I actually made one of those streaming shows for Fullscreen that disappeared from the internet forever save for the first episode which lives on as a YouTube clip.

To that end, mobile-exclusive streaming service Quibi also folded very quickly, but they worked out a deal to push a lot of their most popular content over to Roku Channel. Some of those Quibi shows have actually lived on in their new home; “Die Hart” and “The Most Dangerous Game” got renewed for second seasons.

The situation got some extra scrutiny earlier this year, when a federal judge ruled in favor of book publishers over the nonprofit Internet Archive, in what could ultimately prove a landmark decision. Four publishing houses – Hachette Book Group, HarperCollins, John Wiley & Sons, and Penguin Random House – sued the Internet Archive for “mass copyright infringement.”

The Archive – whose stated goal is providing “universal access to all knowledge” – does not pay to license books from publishers, but practices what it calls “controlled digital lending.” (Under this system, the owner of a book scans their physical copy and then lends out the scanned versions.) They argued that this counted as fair use, but U.S. District Court Judge John G. Koeltl of the Southern District of New York disagreed. The Internet Archive plans to appeal the ruling; in a statement, founder Brewster Kahle argued that “libraries are more than the customer service departments for corporate database products.”

If the ruling stands, it could prove devastating to widespread efforts to preserve internet content. Preservationists rely on non-profits like the Internet Archive (which also runs the popular “Wayback Machine” website showcasing classic internet content) specifically because they aren’t privately-owned companies. A paid subscription platform can’t take over Imgur’s content and claim it for its own; there are copyright issues and legal liabilities to worry about. So for now, this is primarily the domain of libraries, museums, and other community-based organizations. But if they’re under threat of lawsuit for downloading and providing access to copywritten material, it could potentially stymie all their efforts.

🏰 Disney's Epic Investment Stands Out Amidst Gaming Industry Layoffs

Christian Hetrick

Christian Hetrick is dot.LA's Entertainment Tech Reporter. He was formerly a business reporter for the Philadelphia Inquirer and reported on New Jersey politics for the Observer and the Press of Atlantic City.

🔦 Spotlight

In the midst of widespread gaming industry layoffs, a glimmer of positive news emerges as Disney announces a significant move: a $1.5 billion investment in Epic Games. 🏰💰🐭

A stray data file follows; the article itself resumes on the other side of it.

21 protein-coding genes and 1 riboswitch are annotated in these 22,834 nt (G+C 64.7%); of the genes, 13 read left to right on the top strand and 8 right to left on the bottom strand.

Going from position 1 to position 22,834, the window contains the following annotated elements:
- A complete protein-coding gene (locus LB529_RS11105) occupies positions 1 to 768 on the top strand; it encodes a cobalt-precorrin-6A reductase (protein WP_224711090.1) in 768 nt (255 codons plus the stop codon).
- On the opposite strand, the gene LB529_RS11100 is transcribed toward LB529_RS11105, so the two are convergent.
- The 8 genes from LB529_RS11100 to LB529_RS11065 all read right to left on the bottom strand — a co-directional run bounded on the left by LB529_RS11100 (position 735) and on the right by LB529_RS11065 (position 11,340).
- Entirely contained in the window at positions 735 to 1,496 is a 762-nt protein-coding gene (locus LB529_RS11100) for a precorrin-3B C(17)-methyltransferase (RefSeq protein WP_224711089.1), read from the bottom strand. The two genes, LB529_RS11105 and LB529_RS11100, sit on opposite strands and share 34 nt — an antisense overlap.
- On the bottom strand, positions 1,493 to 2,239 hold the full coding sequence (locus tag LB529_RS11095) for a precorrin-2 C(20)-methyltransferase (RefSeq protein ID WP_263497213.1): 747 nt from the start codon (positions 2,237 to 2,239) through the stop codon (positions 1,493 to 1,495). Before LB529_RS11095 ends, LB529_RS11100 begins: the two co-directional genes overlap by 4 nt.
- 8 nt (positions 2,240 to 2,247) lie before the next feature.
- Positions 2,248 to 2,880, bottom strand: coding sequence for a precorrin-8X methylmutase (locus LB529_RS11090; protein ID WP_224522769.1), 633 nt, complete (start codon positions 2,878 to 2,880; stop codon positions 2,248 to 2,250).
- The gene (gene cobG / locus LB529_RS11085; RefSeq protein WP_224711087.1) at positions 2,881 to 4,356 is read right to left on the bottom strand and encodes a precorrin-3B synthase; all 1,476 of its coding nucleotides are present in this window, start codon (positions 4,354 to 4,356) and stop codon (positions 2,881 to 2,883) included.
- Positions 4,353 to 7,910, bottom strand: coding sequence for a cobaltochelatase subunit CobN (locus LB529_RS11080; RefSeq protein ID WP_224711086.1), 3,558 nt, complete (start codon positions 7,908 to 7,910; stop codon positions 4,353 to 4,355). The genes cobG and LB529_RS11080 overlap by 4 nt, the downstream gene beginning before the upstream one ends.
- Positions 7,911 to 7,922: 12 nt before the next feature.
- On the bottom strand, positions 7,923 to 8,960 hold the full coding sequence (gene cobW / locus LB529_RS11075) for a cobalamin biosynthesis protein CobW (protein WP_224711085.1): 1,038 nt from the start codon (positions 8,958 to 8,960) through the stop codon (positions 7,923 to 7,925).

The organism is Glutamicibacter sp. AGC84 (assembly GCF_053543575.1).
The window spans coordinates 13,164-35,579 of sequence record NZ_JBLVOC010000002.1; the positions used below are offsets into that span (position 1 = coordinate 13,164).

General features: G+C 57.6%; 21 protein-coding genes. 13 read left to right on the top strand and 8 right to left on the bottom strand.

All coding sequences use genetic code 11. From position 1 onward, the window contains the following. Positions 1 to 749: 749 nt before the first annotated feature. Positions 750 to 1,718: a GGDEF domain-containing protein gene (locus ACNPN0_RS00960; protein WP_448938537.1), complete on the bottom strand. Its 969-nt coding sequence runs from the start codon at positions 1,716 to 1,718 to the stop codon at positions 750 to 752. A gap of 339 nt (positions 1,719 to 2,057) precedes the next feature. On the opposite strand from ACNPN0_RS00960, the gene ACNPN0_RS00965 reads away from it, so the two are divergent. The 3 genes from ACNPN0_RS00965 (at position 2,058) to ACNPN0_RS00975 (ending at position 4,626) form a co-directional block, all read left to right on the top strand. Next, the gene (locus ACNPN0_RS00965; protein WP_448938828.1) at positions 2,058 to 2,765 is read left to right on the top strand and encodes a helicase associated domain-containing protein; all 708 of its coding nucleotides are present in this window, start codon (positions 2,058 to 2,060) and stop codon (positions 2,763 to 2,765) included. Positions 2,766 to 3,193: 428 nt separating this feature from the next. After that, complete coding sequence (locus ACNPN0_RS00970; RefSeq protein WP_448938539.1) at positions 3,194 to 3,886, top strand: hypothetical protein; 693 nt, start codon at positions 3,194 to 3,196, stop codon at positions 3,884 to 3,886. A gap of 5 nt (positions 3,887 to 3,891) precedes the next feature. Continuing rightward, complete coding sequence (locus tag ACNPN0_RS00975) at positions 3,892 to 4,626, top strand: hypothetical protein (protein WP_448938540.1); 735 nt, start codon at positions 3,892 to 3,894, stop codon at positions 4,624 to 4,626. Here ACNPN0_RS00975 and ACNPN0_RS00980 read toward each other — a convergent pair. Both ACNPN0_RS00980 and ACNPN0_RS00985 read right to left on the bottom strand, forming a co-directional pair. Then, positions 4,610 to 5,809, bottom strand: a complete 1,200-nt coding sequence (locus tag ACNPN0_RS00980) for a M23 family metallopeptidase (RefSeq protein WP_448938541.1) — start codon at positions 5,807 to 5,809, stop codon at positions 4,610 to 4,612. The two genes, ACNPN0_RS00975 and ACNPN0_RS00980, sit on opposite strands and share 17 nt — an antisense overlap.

Image Source: Disney

Disney's $1.5 billion investment in Epic Games, disclosed late Wednesday, signals a strategic alignment aimed at expanding the success of "Fortnite." The deal enhances Epic's growth prospects after financial setbacks, including layoffs, and strengthens the partnership between the two companies. With Disney gaining a larger equity stake in Epic, the collaboration will broaden the integration of beloved Disney franchises like Marvel, Star Wars, Pixar, and Avatar into the game, potentially boosting its appeal and longevity. This significant investment underscores Disney's commitment to interactive entertainment and signifies a shift towards games as a primary revenue stream, aligning with the growing trend of digital engagement among younger demographics. Moreover, the potential for crossover sales of physical Disney products within "Fortnite" and the exploration of new content distribution channels are just some of the opportunities arising from this partnership.

For LA tech, the Disney-Epic Games partnership represents a validation of the region's burgeoning tech and gaming ecosystem. The substantial investment in Epic, who maintains a large Los Angeles office with 1,000+ employees (according to LinkedIn), reflects confidence in the LA’s talent pool and innovation potential. Additionally, this partnership between two industry giants fosters an environment for further collaboration, investment, and growth within LA's tech sector. As Disney and Epic Games deepen their ties and explore new avenues for content integration and distribution, it not only elevates the prominence of LA as a tech hub but also stimulates economic growth and job creation in the region. This partnership highlights LA's unique position as a hub where technology and entertainment converge. With its ability to integrate diverse industries, LA is driving innovation and expansion in digital entertainment. 🚀💸🎮

🤝 Venture Deals

LA Companies

  • ProducePay, a financing and marketplace platform for the fresh produce market, raised a $38M Series D led by Syngenta Group Ventures joined by Commonfund, Highgate Private Equity, G2 Venture Partners, Anterra Capital, Astanor Ventures, Endeavor8, Avenue Venture Opportunities, Avenue Sustainable Solutions, and Red Bear Angels. - learn more